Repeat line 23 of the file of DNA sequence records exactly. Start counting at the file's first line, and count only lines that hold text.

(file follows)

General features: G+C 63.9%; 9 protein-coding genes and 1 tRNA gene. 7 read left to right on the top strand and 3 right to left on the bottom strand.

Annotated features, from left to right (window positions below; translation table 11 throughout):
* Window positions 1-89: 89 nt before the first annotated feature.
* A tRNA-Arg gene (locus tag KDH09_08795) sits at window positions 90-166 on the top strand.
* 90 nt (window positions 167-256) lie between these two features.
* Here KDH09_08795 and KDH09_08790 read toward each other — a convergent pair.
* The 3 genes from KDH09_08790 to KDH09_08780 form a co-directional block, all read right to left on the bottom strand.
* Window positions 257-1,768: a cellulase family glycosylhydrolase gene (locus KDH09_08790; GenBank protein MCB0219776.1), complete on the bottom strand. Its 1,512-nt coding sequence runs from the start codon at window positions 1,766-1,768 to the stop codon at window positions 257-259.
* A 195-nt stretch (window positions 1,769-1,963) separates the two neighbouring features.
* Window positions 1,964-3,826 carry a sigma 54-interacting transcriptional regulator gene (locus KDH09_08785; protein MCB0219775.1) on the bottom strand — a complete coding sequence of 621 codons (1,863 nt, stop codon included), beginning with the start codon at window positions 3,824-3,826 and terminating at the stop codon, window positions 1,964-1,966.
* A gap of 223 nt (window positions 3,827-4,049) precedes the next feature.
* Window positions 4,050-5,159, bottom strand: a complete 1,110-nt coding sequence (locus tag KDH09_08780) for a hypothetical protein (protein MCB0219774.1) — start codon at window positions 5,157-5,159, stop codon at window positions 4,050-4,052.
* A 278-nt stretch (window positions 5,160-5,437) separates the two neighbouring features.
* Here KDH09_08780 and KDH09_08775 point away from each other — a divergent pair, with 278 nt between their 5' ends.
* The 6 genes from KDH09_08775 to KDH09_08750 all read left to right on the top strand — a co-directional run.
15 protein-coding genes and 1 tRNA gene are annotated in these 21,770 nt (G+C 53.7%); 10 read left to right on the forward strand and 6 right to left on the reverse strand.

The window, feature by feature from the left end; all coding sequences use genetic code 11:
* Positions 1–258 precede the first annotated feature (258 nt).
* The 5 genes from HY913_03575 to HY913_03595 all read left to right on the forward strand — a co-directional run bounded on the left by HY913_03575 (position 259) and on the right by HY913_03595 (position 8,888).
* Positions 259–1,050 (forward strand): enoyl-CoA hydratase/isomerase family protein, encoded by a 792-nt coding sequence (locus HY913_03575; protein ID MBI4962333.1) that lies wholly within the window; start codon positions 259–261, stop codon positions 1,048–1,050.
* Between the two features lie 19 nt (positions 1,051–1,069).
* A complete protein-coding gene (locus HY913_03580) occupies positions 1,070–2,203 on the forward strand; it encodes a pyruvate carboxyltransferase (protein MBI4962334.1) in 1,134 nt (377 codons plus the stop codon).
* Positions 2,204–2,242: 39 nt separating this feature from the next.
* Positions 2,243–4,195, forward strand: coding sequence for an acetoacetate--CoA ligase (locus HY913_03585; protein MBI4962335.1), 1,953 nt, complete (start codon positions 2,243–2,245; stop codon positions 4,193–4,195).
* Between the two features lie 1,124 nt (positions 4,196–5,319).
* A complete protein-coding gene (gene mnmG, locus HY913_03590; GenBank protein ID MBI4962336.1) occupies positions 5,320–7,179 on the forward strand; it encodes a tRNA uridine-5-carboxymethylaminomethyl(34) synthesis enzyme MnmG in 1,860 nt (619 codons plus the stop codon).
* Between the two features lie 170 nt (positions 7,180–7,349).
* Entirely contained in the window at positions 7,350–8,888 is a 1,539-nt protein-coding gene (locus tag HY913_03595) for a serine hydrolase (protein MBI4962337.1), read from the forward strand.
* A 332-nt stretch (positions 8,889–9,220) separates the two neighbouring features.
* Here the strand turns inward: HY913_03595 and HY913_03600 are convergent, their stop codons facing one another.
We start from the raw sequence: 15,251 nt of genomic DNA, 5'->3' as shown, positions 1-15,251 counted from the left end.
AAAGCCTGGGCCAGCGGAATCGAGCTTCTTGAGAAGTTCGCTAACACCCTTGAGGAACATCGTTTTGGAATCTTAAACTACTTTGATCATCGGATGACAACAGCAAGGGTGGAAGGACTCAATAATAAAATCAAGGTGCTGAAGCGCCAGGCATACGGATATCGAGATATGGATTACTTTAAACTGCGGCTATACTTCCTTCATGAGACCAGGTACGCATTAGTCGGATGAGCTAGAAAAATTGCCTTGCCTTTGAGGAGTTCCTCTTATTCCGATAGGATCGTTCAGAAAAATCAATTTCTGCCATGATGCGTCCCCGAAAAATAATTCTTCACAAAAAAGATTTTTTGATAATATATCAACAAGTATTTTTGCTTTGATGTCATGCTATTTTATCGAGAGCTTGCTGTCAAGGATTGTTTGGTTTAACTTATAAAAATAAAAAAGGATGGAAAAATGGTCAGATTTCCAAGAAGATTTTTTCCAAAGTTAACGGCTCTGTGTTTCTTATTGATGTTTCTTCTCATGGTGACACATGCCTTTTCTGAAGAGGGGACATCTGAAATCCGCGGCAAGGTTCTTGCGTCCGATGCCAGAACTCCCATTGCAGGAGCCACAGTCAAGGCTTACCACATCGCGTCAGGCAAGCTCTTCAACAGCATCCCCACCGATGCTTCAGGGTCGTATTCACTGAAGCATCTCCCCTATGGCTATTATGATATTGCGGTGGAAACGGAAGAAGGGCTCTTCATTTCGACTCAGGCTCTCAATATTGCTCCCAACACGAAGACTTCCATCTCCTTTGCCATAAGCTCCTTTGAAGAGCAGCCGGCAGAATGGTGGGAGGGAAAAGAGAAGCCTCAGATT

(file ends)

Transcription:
* Positions 2,204–2,242: 39 nt separating this feature from the next.